“Is that… vodka?” Why is it weird going to a bar or being in any social gathering and drinking water or any flavored drink that won’t influence your thoughts? Are we so damaged as a society, or insecure as individuals, that we can’t just hang out with new people without getting wasted? We don’t even ask to receive our equivalent ‘drinking age verified’ bracelets. They’re just given to us on presumption. Why oblige alcohol norms?
My initial draw to rowing machines, and what keeps me interested, is their efficiency. Not only can doing four motions repeatedly instill lasting physical/mental discipline, they’ll also exercise most of your major muscle groups! Unfortunately, they’re not multi-tools. I’m always caught off-guard when an obscure muscle becomes sore. Though rowing is certainly a great cornerstone for anyone’s journey into weight loss, improved health, or casual warm-ups, it’s not the end-all. Which might explain the change…
Most days are reliable like any piece of furniture, where any decent chair will consistently relieve your physical stress, then there are those few days… Maybe something breaks off from the chair? Maybe there’s an awkwardly persistent smell? Maybe something just feels off when you sit on it? What happens on those days? We can’t just dump the “broken chair” off somewhere and buy a new one. How then can we reupholster our life’s chair?
The hardest mountain to climb is our internal struggle for good health. External factors can usually be resolved, diminished, or bettered. No amount of physical gear or mental training can prepare us for moments or days where summiting that internal hypothetical mountain to health and wellness seems impossible to climb. The trials and tribulations of lazy days and unsuppressable appetites seem too grand. Do we just give up? No! Real life awaits our good health.
The situation left me so angry! Inebriation is never the solution for these situations. That’s not addressing the issue. Instead, I will fully recreate the events in my head while exercising. I’ll remember every detail, conversation, and emotion. Once I’ve arrived at the root cause, my mind will become once again calm. Here’s how I break through the water to get to the root cause of the issue taking down my post and my stability.
Between an oppressive headache, a listless feeling of reward for having overcame something somewhat difficult, and a potent addiction to sugar that’s led me down this path of self-betterment through exercise, I stared longingly at the ice cream concoction that was so irresistible that all I could think about was eating it as I walked around the run-down grocery store. I held it longingly, twice. I didn’t eat it because I hadn’t truly earned it!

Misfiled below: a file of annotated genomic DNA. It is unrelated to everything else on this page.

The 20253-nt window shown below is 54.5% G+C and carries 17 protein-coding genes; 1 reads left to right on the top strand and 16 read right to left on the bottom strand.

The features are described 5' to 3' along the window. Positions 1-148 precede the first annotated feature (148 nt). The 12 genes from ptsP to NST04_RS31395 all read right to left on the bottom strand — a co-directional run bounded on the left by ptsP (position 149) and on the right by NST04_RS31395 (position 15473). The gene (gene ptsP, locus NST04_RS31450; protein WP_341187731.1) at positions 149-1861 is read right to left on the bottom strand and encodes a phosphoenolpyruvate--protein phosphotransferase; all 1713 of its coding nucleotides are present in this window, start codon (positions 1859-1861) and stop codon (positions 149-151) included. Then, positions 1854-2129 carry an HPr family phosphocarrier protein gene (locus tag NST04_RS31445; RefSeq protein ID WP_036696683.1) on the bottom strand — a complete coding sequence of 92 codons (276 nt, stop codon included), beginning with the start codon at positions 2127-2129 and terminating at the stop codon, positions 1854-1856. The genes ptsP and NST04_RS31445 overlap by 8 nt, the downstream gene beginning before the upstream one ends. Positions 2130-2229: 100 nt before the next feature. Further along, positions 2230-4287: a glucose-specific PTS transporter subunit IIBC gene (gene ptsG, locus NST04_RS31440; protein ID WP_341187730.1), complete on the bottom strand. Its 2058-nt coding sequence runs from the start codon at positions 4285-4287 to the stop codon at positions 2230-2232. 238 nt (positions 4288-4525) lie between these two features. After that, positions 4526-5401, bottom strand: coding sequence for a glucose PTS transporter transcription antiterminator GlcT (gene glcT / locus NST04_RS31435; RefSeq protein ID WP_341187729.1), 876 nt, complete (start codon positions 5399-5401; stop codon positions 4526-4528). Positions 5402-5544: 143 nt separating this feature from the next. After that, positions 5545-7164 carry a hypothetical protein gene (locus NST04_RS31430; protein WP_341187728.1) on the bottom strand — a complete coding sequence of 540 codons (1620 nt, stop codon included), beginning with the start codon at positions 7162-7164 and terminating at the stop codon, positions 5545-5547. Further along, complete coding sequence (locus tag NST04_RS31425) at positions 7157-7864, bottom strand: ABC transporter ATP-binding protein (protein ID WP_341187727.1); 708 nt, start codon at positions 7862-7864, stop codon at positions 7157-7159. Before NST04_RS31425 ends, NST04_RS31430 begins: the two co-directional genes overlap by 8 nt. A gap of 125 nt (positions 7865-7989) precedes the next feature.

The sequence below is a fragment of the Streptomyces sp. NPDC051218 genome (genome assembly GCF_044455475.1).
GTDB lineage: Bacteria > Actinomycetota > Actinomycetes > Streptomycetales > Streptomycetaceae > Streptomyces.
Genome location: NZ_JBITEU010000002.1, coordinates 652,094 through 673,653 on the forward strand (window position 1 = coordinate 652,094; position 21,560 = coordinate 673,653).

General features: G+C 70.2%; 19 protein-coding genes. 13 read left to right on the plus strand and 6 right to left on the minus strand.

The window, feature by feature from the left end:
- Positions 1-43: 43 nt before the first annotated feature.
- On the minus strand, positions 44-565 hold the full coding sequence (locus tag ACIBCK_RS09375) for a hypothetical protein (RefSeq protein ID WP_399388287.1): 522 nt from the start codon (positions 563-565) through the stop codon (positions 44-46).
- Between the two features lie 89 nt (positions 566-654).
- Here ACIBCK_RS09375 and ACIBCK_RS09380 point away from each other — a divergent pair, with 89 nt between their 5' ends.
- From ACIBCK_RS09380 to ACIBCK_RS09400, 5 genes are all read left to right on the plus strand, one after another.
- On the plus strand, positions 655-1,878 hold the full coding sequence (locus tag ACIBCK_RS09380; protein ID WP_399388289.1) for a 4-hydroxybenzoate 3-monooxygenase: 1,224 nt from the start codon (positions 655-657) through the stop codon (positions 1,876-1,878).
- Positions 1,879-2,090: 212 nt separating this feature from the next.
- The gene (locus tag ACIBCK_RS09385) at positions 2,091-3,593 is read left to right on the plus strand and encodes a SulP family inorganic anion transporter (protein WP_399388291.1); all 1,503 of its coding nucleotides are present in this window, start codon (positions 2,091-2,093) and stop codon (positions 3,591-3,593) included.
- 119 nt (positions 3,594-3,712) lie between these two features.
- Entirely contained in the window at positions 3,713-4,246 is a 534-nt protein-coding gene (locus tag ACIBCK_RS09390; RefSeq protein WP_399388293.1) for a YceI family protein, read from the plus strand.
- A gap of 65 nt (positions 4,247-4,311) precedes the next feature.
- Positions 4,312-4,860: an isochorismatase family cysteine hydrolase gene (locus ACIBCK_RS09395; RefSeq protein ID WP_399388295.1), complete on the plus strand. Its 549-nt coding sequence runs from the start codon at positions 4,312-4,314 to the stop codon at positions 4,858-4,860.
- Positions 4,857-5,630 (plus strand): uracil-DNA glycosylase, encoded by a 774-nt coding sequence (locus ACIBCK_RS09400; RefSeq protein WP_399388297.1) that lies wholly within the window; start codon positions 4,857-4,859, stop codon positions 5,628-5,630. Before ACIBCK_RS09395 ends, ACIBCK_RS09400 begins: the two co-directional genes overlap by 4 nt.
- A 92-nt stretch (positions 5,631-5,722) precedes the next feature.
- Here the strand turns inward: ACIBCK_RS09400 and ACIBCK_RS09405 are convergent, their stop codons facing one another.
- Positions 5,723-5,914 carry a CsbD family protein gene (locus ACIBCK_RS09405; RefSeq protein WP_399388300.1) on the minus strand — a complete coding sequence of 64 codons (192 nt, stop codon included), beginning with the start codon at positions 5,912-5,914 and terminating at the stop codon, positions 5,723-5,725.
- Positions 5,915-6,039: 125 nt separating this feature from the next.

WANNA CONSIDER HOW OUR LOWERED THRESHOLDS FOR ACHIEVEMENT VERSUS REWARD MIGHT CAUSE US TO OVERINDULGE? I’VE INCLUDED MY EXAMPLES OF ACHIEVEMENT THAT, FOR SOME, MIGHT BE WORTHY REWARDS. BUT KNOWING MY GOALS, IT IS NOT. CLICK HERE TO KEEP ON READING!
I’ve been in the same 5-pound weight range since January. I was on this same plateau years back at a stressful job. While fear-based goals like “I’m in terrible shape, I should change that” are effective, those goals fade when the fear subsides. Success-based goals, like “increasing fitness functionality,” also subside after vague accomplishment. I need a new goal. Something more concrete… maybe: “I want to become the best version of myself that I can.”
There’s a scene toward the end of Cowboy Bebop where two characters eat and eat and eat. They’re in mourning. This weighty scene retains its relevance nearly twenty years later because it’s rooted in fundamentally realistic emotion: they act how we act. We compulsively overeat, and overindulge, when faced with overwhelming circumstances. Unfortunately, no matter how much we eat, we’ll never fill that hole. Even if we identify this vulnerable state, can we fix it?
One nicety of regular fitness is that you can easily monitor your health, like a videogame health bar, so you can adjust your routines if you notice any dips. If I don’t feel like doing a rowing or yoga set, then I know something’s up. Tracking my stats, in addition to social accountability, helps me quickly identify problem areas that could be blocking progress toward building up my physical and mental tolerances toward handling stress.
There’s this numbness I felt often growing up. Despite everything going well enough on the surface, underneath, there was a great weight pulling me down. Maybe it’s that warrior spirit fighting through the noise of this distracted generation. Maybe it’s the need of wanting to feel more alive than just going through these motions. It was this feeling that would cause me to drink the most heavily. This unbearable ennui. Now, let’s try something else.